Eric Davidove Shows Off His Vibrant and Energetic Street Photography

“My passion is street photography and I tend to make quirky and humorous photos,” says the photographer Eric Davidove. He continues, “perhaps this is because I was a street mime for ten years and have a knack for spotting and exploiting situations such as this.” Davidove recently submitted his series Mission District to our arts team, and we’re sharing it with you.

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Eric Davidove has a strong range of street photography galleries on his website. He could have submitted any of his collections, and we would have happily featured it–it’s all that good! As it is, Davidove chose to submit Mission Direct, a series of candid images taken in one of the oldest neighborhoods in San Fransisco. The series is full of vibrancy and action and offers an off-the-cuff insight into one of San Francisco’s subcultures.

The Essential Photography Gear of Eric Davidove

“I shoot with the Sony a7RIII camera and a G Master prime 35mm lens. This is my camera of choice for Street Photography because it is a full frame with a high quality sensor, it quickly and accurately focuses on moving subjects, has a high frames per second rate, and there are plenty of good lens options.”

Eric Davidove

Phobographer: Why did you get into photography?

Eric Davidove: I suddenly found myself unemployed and feeling like it might take up to a year before I secure my next “right” position. This was the third time I found myself in this predicament during the previous five years. Needless to say, my anxiety and stress levels were relatively high and I desperately needed to find a fun and healthy distraction. Then it dawned on me. My new camera (purchased primarily for use during holidays) was quietly collecting dust and I had a bunch of free time on my hands. Off to the city I went, for long periods of time, walking aimlessly with no specific route in mind and taking photographs of anything that caught my eye. Just what the doctor ordered! I was having fun, getting exercise, discovering new locations, meeting new people, and doing something creative.

Phobographer: Which photographers are your biggest influences? How did they affect who you are and how you create?

Eric Davidove: Some of the well-known, famous street photographers strongly influence me (no surprise there), as do my contemporaries. I tend to spend more time studying street photographers who are active today to understand and learn from new techniques and approaches. This includes pursuing social media (primarily Instagram and Facebook) as well as online galleries of street photography competitions. In addition, I like to look at fine art photography, experimental photography, and photojournalism. Looking at the work of other photographers often triggers new ideas and challenges me to experiment more.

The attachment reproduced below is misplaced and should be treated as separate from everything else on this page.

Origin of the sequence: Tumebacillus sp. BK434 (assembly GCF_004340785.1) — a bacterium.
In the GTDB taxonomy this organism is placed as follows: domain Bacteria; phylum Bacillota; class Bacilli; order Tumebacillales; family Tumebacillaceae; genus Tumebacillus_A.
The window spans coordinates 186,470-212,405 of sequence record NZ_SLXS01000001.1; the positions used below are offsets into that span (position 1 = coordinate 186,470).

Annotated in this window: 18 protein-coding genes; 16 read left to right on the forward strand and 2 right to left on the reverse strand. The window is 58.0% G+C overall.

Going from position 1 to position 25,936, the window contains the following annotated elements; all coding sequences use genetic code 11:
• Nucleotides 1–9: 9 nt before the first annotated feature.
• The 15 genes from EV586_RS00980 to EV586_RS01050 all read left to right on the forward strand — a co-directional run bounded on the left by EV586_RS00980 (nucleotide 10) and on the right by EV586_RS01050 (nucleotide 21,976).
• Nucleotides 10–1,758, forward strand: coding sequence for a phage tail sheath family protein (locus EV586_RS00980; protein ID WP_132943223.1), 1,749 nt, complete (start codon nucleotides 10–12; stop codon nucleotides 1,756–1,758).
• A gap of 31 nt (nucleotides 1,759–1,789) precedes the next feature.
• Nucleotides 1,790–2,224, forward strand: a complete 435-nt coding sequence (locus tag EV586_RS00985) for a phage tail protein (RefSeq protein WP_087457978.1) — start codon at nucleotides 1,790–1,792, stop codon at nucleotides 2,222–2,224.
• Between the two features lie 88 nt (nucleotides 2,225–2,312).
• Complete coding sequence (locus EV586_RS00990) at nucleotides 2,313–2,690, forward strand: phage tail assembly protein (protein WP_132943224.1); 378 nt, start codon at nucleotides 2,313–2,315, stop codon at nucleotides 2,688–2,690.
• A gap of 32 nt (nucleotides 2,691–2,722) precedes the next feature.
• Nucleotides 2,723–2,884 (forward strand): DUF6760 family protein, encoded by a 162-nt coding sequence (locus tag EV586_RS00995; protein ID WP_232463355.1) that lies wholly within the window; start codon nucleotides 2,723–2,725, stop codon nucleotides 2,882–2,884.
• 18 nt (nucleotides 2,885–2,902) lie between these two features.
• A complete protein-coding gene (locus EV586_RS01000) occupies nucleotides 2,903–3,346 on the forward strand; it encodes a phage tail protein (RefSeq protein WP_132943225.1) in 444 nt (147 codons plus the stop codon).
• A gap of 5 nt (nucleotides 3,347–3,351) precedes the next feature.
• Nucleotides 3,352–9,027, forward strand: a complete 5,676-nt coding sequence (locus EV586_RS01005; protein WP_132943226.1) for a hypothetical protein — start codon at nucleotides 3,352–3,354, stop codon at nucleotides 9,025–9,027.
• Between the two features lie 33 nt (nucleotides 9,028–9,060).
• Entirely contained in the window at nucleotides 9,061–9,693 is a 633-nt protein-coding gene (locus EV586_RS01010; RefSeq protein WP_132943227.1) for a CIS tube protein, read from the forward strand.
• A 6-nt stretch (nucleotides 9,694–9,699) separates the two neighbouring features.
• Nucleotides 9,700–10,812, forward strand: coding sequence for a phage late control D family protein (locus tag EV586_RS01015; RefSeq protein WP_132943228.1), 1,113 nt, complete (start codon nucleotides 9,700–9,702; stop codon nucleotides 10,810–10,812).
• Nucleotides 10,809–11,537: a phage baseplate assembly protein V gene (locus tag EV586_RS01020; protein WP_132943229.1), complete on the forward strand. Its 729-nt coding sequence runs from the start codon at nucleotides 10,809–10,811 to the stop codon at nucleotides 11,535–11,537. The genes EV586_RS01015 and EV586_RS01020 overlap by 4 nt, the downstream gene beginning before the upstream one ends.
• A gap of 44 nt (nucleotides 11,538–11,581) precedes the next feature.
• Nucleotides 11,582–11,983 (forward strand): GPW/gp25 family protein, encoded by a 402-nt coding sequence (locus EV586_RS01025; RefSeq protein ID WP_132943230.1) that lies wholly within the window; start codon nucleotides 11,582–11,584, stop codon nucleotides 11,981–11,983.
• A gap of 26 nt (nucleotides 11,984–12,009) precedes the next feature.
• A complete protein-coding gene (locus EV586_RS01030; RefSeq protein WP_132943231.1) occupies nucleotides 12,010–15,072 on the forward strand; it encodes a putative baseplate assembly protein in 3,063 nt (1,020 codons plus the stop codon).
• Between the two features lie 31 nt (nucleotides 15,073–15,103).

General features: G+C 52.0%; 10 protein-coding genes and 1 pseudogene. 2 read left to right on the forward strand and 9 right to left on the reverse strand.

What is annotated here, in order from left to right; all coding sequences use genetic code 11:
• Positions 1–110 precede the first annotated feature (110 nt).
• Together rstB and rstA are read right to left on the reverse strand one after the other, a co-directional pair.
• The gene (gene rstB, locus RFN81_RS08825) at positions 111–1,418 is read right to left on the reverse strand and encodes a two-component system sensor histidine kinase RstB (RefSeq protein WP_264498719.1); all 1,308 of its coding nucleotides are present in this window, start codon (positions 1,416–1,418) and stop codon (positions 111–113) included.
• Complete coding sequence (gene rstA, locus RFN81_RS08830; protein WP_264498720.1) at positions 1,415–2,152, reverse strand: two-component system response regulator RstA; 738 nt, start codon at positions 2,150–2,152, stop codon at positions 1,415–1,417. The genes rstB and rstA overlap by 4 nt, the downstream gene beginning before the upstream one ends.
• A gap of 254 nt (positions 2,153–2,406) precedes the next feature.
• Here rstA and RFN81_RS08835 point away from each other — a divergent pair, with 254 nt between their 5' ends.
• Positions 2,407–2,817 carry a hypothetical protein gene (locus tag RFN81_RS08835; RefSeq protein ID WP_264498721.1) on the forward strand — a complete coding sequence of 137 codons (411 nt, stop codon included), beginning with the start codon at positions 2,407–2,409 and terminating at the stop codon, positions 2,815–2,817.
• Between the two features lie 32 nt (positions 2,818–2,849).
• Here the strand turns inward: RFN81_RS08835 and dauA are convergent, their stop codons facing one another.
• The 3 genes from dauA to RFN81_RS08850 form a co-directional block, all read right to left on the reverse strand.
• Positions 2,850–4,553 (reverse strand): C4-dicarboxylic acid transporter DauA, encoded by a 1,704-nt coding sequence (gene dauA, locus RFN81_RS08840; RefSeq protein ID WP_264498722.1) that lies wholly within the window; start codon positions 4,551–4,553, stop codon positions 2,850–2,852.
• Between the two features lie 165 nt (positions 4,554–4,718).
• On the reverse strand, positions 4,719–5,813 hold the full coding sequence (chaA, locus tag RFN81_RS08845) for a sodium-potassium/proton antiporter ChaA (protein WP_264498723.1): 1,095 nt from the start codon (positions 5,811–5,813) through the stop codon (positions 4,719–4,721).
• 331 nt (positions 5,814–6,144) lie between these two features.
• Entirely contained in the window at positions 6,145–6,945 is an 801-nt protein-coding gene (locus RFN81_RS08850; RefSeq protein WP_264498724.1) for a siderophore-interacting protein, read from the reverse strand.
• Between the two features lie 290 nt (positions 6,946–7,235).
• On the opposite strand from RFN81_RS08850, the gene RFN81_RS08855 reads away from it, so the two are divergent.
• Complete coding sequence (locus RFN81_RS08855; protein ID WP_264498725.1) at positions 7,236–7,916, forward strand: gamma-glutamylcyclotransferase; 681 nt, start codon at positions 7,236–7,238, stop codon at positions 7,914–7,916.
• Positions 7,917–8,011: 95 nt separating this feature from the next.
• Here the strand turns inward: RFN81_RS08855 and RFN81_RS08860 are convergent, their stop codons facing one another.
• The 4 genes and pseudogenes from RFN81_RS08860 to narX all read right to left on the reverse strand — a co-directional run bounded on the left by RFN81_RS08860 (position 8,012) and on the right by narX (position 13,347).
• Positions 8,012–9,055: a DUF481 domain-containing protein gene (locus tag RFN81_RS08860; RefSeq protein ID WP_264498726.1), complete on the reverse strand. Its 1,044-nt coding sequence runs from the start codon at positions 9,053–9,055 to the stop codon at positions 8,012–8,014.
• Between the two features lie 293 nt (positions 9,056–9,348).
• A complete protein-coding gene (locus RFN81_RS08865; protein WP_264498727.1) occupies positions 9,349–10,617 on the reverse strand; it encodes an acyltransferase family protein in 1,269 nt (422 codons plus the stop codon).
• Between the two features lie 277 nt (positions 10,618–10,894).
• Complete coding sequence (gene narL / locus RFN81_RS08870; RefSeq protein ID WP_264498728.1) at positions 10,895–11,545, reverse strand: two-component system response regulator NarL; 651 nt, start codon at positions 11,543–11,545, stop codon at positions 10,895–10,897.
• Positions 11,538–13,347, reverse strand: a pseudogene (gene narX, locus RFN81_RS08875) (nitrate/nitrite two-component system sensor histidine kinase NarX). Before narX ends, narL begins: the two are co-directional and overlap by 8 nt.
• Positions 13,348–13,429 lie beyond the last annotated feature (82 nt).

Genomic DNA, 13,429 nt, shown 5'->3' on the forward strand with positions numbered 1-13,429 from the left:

Phobographer: How long have you been shooting? How do you feel you’ve evolved since you started?

Eric Davidove: I started shooting photos (other than family and holiday photos) about six years ago and feel like my work has changed and improved. At the start, I pretty much took a photo of anyone doing anything and was not too unique or creative in the way I used my camera. My instincts of what to shoot were fairly good but my camera skills were quite basic. Over the years, I feel like I have done a better job of creating less easily repeatable photos, have stronger narratives, are more artistic, more memorable, and more consistent. I also take fewer photos when I shoot because I have become much more discerning and precise.

Phobographer: Tell us about your photographic identity. You have an identity that fundamentally makes you who you are. Tell us about that person as a photographer.

Eric Davidove: I shoot for myself and try to place less importance on external “rewards” such as the number of social media likes and followers, competition awards, photo sales, etc. Easier said than done. I want to shoot photos that speak to me, that fit my “voice”, and without too much influence from extrinsic motivation. Sometimes it’s very tempting to succumb to the pressure of becoming a popular photographer and perhaps start imitating other successful photographers. Public and commercial rejection and failure can truly suck. I hate it when my photos are not selected for an exhibition or do not win awards. My ego and confidence are negatively affected. I try to forget the rejection and failure as soon as possible and just move on.

Phobographer: Natural light or artificial light? Why?